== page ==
Have you ever thought of writing your younger self a letter, from your current self, letting that child know it will all be ok? I just read an online one from a news personality to his 12 year old self, regarding his coming out. (Going back to Friday’s blog just a little bit.) It was sweet, and it said all the right things that a 12 year old boy who suspects he is gay would need to hear. And his story is wonderful, it all came out well for him, so far, and that 12 year old should know that. Lucky kid!
It would be sweet if it really worked that way. Marty McFly got to learn it would probably be ok, riding back in forth in the DeLorean. A few factors here and there, something might change, but Biff will likely end up detailing your dad’s car. But I don’t know that you can ever truly reassure your younger self. I wish…
I remember a few times vividly where I hoped everything would get better. Most of those times revolved around our mom, her mental illness, and how my dad could or would eventually save the day. Being fairly introverted back then, there wasn’t ever any real conversations I recall having with anyone, because nobody ever really asked. So to be able to revisit that young girl I would love to tell her it would work out, kind of. Because some of it did, but then a lot of it didn’t in the long run. Fairytale endings are hard to come by out in the real world, especially when you sprinkle in family mental illness. Grasp on to those good times, young Carol, they will get you through, I want to tell her.
I think I would really like to tell 20 something Carol a few things the most. She was the biggest mess of the bunch, really. She wasted a lot of time and money on guys that didn’t deserve the efforts, jobs that didn’t really respect her skills and gifts, and therefore she spent too much on beer and trying to feel better about all of the previous crap. But she would be unlikely to listen anyway. She was confused, lost and didn’t have a guiding light she could recognize. It was there somewhere, she just wasn’t looking the right way. I tell people all the time you couldn’t pay me money to go back to my 20s. There was a lot to learn from it, but I am happy it is in the old rearview mirror.
Thirtysomething Carol wasn’t so bad, but she was pretty good at wasting time too. And money. They like to go hand in hand. I would tell her to slow down a little, it goes by fast as hell. Also start taking care of yourself a little better, late 40s Carol will thank you. She didn’t, and now late 40s Carol is a little ticked off. The situations improved a little, here and there, but 30s Carol was still a pretty solid knucklehead.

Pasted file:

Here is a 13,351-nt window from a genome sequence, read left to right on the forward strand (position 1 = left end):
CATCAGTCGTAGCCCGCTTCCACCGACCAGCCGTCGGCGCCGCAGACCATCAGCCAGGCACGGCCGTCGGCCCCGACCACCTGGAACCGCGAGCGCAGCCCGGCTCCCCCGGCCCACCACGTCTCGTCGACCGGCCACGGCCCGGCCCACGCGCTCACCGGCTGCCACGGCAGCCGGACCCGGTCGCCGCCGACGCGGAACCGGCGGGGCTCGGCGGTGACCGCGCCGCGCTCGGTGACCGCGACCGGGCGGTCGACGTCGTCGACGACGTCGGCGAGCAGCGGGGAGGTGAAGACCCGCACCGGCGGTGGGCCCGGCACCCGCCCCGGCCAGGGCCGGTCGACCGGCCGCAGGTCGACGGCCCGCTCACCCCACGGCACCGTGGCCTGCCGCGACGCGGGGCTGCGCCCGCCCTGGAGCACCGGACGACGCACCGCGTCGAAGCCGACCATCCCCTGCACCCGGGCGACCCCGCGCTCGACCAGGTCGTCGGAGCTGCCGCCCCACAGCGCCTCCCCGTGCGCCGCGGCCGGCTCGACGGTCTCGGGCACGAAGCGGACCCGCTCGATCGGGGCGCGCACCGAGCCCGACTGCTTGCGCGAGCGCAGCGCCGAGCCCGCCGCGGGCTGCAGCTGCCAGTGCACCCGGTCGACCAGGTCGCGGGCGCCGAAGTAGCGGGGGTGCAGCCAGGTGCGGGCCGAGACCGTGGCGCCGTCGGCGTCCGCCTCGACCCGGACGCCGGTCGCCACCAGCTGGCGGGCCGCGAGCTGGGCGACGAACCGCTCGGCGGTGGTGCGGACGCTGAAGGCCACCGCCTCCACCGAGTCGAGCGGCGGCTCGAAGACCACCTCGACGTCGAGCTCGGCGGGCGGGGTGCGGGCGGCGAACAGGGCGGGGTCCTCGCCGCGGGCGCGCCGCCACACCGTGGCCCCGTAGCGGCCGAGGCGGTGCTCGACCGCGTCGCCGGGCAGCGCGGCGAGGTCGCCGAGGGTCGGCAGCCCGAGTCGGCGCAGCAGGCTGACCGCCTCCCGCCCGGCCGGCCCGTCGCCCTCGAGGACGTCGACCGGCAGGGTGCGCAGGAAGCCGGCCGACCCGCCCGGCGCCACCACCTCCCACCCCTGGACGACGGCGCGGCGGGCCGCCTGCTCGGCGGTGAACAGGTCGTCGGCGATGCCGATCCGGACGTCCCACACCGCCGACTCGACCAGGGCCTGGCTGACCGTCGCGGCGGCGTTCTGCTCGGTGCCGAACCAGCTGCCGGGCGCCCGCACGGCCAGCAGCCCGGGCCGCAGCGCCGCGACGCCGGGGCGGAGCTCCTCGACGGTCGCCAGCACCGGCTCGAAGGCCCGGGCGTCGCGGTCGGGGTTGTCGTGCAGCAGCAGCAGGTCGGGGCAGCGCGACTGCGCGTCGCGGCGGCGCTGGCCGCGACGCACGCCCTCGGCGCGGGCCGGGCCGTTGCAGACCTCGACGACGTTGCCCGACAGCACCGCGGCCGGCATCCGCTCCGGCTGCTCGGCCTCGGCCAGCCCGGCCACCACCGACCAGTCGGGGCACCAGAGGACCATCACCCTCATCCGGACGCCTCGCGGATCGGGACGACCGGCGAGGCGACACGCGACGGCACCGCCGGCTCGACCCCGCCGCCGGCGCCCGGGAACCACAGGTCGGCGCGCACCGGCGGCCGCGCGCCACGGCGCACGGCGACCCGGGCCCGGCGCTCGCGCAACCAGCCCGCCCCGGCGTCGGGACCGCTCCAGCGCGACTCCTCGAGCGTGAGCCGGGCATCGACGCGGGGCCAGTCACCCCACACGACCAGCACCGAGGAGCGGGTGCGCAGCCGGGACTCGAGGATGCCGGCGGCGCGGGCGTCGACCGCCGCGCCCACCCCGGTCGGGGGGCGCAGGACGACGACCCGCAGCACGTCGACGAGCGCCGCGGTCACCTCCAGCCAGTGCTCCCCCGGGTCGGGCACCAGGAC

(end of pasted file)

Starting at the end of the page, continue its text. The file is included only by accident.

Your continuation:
Fortysomething Carol is still a work in progress, for a month and a half yet. So her letter from Future Carol has to wait a little bit. But she has rebounded some, financially she is a little smarter, but still has to impose online shopping bans on herself, like maybe this week. Her love life is still a mess, but the casualties aren’t piling up at an alarming rate anymore. She isn’t very worried looking forward, because she finally takes better care of herself, although she worries that the fine folks at Miller Brewing have had to cut back on overtime shifts. Getting older is a privilege, she knows that a lot better now because of those who didn’t get to from those younger years. She is doing ok, I think really Young Carol would like to know that, I hope somewhere in the universe she sees it.
A little trip going backwards is an ok thing to do now and again. It is just important to remember to not look back for too long. You cannot undo what is behind you. Sure I wish I hadn’t wasted so much time, particularly on the guys who ended up not being worth it. But all along the way, that girl learned some stuff. Wisdom is built over time, you can’t go out and buy it wholesale. You have to earn it. If you think writing that “letter” to your younger self will help you reconcile some things, go ahead, and do it now. It’s a sweet idea. Besides, the kids in your life now probably aren’t ready to listen to your old self anyway, even though you should keep talking to them. But the sum of all your years will benefit you the most if you can pay attention to what you learned along the way. Forgive your younger self for not knowing what you know now.
I hope your Sunday is lovely, just like you. Late Fortysomething Carol said so.